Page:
WASHINGTON – The Colorado Court of Appeals ruled today that a Colorado cake shop violated the Colorado Anti-Discrimination Act when it refused to sell a wedding cake to a same-sex couple. Most importantly, the court ruled that the cake shop’s refusal to serve a same-sex couple was not a protected form of religious expression. Following this ruling, Rabbi Jack Moline, executive director of Interfaith Alliance, released this statement:
“Today’s victory is an affirmation of the vision of religious freedom that Interfaith Alliance, and many others, champions. The First Amendment is the basic compact of our society: each of us is granted the freedom to worship as we see fit, each of us must respect the right of others to do otherwise. Religious freedom is not a license to discriminate, religious freedom is not the ability to opt out of laws you find disagreeable.
“Too many on the Religious Right have tried to argue otherwise. Most recently Russell Moore, of the Southern Baptist Convention, has exploited his community’s fears that increased legal protections for the LGBT community will jeopardize church autonomy and individual conscience. These opponents of religious freedom seem to believe in the sanctity of their own First Amendment rights while blatantly ignoring, if not outright violating, the rights of others. They want all of the freedom, with none of the responsibility that the constitution demands. In short, they want to have their cake and eat it too.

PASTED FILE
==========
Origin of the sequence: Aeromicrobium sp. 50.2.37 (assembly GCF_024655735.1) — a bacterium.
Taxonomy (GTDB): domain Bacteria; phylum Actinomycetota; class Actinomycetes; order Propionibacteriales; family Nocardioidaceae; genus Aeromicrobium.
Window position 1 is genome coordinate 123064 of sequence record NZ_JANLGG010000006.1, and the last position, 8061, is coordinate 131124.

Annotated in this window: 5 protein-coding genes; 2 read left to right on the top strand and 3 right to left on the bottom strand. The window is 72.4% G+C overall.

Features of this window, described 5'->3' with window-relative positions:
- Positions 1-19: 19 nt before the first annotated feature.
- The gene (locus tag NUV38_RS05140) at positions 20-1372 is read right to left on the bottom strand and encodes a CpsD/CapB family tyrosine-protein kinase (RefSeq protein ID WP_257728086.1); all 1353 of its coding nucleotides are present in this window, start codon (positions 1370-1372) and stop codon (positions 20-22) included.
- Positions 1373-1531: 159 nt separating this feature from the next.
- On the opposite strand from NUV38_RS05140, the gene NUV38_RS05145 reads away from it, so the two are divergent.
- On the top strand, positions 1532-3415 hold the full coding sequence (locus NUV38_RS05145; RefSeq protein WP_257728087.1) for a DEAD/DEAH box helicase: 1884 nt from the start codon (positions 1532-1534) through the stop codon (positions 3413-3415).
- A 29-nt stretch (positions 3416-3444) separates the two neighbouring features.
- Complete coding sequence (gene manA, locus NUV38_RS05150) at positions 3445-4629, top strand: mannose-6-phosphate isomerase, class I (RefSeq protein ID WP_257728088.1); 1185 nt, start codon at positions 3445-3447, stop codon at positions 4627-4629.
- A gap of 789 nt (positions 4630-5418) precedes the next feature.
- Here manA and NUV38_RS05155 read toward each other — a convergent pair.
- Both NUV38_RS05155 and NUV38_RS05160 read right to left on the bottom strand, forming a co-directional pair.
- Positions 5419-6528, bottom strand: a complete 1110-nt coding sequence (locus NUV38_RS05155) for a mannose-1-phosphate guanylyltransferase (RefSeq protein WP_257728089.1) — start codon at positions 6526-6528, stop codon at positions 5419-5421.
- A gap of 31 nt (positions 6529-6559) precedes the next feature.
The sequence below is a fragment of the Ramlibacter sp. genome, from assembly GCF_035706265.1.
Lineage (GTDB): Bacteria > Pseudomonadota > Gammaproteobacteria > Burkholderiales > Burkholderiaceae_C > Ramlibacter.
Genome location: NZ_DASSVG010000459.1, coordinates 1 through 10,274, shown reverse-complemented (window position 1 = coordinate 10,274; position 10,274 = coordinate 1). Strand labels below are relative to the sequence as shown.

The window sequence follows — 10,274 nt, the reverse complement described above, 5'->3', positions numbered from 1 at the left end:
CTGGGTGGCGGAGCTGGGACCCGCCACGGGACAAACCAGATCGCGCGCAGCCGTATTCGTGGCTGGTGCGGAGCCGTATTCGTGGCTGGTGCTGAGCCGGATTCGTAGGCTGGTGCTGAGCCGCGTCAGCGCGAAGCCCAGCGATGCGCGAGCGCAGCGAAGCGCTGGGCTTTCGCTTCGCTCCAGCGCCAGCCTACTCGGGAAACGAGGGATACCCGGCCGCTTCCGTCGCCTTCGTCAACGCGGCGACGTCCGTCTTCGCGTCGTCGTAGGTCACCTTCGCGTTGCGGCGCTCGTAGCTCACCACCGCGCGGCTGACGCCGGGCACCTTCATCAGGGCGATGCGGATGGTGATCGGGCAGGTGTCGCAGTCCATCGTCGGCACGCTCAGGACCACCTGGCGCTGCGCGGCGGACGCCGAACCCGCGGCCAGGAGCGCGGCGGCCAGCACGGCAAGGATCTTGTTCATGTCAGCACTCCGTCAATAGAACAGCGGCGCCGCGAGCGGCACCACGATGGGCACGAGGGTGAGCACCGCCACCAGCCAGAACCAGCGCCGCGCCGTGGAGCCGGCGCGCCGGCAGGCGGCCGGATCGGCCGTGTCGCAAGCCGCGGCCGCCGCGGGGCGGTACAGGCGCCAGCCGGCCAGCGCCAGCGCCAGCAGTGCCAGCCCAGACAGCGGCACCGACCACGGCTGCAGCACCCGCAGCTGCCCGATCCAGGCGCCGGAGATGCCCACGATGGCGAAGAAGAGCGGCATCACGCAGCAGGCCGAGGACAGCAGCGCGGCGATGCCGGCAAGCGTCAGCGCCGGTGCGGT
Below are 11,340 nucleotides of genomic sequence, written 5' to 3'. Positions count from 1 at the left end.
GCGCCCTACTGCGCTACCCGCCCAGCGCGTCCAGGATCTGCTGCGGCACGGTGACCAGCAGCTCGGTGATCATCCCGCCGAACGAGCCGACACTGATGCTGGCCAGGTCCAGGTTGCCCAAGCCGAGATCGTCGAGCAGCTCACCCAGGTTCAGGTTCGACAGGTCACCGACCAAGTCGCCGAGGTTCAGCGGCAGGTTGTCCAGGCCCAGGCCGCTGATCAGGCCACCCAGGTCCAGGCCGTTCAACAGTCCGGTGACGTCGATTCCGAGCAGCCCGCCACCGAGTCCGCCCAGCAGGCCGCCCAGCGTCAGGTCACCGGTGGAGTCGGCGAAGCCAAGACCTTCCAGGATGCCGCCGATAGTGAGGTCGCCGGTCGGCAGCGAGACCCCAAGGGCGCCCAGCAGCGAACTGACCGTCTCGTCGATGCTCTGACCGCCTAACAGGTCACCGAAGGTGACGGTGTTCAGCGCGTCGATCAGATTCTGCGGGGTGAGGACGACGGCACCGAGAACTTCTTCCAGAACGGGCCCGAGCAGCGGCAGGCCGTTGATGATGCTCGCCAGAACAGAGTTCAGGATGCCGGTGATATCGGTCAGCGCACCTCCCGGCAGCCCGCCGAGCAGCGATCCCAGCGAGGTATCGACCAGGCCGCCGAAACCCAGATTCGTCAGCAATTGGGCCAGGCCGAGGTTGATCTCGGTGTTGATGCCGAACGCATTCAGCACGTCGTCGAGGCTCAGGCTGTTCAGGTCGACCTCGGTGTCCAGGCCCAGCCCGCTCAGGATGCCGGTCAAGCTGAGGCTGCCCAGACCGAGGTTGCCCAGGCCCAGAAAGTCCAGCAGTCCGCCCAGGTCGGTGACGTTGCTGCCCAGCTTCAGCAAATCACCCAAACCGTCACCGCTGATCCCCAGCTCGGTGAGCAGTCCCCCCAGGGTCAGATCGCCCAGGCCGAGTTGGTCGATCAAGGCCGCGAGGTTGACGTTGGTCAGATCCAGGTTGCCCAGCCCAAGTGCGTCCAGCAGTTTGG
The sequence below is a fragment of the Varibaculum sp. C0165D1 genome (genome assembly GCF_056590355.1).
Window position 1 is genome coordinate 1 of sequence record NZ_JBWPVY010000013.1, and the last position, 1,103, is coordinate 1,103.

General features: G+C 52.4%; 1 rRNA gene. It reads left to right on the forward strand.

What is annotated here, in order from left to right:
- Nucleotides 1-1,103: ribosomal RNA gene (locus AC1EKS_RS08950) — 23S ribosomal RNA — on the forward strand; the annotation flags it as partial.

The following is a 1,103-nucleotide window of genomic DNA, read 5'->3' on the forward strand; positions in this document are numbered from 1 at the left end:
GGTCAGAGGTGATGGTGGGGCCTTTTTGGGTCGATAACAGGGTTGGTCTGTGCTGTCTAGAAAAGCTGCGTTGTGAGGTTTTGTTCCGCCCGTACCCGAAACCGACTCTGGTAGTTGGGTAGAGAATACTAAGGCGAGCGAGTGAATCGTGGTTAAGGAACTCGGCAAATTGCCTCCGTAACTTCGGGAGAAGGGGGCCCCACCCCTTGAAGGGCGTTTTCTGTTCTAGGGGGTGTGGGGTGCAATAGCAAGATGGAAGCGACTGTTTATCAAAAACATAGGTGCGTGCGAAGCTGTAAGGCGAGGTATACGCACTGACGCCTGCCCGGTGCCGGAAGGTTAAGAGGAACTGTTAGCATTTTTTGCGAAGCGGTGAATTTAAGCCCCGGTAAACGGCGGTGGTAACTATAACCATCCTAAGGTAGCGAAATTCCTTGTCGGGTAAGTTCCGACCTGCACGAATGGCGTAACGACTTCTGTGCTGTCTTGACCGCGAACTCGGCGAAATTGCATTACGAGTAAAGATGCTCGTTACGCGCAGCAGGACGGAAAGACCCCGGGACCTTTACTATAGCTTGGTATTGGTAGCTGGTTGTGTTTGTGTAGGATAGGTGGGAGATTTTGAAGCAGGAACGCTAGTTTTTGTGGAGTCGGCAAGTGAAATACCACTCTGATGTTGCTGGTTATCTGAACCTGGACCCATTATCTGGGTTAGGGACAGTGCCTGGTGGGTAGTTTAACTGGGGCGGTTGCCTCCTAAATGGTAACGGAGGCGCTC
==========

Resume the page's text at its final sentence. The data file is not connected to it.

“I hope that today’s victory is a rebuke to those efforts to debase religious freedom into a sectarian, partisan agenda.”
Interfaith Alliance celebrates religious freedom by championing individual rights, promoting policies that protect both religion and democracy, and uniting diverse voices to challenge extremism. Founded in 1994, Interfaith Alliance brings together members from 75 faith traditions as well as those without a faith tradition to protect faith and freedom. For more information visit www.interfaithalliance.org.